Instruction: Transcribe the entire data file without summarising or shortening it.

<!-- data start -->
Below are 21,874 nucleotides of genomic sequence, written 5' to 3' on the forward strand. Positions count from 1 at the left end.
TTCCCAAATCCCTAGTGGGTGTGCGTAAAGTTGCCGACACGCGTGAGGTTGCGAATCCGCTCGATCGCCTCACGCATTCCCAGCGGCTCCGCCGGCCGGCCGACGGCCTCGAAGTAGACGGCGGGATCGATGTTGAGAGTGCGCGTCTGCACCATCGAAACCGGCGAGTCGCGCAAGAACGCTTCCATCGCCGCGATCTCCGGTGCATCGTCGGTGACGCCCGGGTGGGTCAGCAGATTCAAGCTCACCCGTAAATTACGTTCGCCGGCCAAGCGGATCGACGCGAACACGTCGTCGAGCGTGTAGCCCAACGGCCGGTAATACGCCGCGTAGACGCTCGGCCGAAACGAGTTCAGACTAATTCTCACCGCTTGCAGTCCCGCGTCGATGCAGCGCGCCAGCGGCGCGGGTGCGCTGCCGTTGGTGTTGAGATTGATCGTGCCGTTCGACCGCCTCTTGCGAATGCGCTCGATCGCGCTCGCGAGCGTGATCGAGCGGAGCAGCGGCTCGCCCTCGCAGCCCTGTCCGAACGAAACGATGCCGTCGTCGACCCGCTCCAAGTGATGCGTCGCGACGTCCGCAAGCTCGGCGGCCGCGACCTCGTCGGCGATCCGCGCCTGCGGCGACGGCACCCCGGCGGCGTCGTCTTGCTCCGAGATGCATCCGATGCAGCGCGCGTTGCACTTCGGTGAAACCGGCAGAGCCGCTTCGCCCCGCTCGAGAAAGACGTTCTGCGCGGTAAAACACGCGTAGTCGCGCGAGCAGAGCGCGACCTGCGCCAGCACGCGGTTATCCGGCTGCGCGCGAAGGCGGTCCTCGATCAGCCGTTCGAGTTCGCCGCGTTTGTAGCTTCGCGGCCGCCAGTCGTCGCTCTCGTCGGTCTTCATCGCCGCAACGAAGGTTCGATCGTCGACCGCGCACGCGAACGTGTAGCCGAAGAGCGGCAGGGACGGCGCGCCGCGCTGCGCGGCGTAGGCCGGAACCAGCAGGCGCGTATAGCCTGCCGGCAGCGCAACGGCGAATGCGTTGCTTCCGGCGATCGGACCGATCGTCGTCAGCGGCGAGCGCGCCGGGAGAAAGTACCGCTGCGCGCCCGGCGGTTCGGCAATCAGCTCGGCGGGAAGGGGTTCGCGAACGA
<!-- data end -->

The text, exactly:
Below are 21,874 nucleotides of genomic sequence, written 5' to 3' on the forward strand. Positions count from 1 at the left end.
TTCCCAAATCCCTAGTGGGTGTGCGTAAAGTTGCCGACACGCGTGAGGTTGCGAATCCGCTCGATCGCCTCACGCATTCCCAGCGGCTCCGCCGGCCGGCCGACGGCCTCGAAGTAGACGGCGGGATCGATGTTGAGAGTGCGCGTCTGCACCATCGAAACCGGCGAGTCGCGCAAGAACGCTTCCATCGCCGCGATCTCCGGTGCATCGTCGGTGACGCCCGGGTGGGTCAGCAGATTCAAGCTCACCCGTAAATTACGTTCGCCGGCCAAGCGGATCGACGCGAACACGTCGTCGAGCGTGTAGCCCAACGGCCGGTAATACGCCGCGTAGACGCTCGGCCGAAACGAGTTCAGACTAATTCTCACCGCTTGCAGTCCCGCGTCGATGCAGCGCGCCAGCGGCGCGGGTGCGCTGCCGTTGGTGTTGAGATTGATCGTGCCGTTCGACCGCCTCTTGCGAATGCGCTCGATCGCGCTCGCGAGCGTGATCGAGCGGAGCAGCGGCTCGCCCTCGCAGCCCTGTCCGAACGAAACGATGCCGTCGTCGACCCGCTCCAAGTGATGCGTCGCGACGTCCGCAAGCTCGGCGGCCGCGACCTCGTCGGCGATCCGCGCCTGCGGCGACGGCACCCCGGCGGCGTCGTCTTGCTCCGAGATGCATCCGATGCAGCGCGCGTTGCACTTCGGTGAAACCGGCAGAGCCGCTTCGCCCCGCTCGAGAAAGACGTTCTGCGCGGTAAAACACGCGTAGTCGCGCGAGCAGAGCGCGACCTGCGCCAGCACGCGGTTATCCGGCTGCGCGCGAAGGCGGTCCTCGATCAGCCGTTCGAGTTCGCCGCGTTTGTAGCTTCGCGGCCGCCAGTCGTCGCTCTCGTCGGTCTTCATCGCCGCAACGAAGGTTCGATCGTCGACCGCGCACGCGAACGTGTAGCCGAAGAGCGGCAGGGACGGCGCGCCGCGCTGCGCGGCGTAGGCCGGAACCAGCAGGCGCGTATAGCCTGCCGGCAGCGCAACGGCGAATGCGTTGCTTCCGGCGATCGGACCGATCGTCGTCAGCGGCGAGCGCGCCGGGAGAAAGTACCGCTGCGCGCCCGGCGGTTCGGCAATCAGCTCGGCGGGAAGGGGTTCGCGAACGA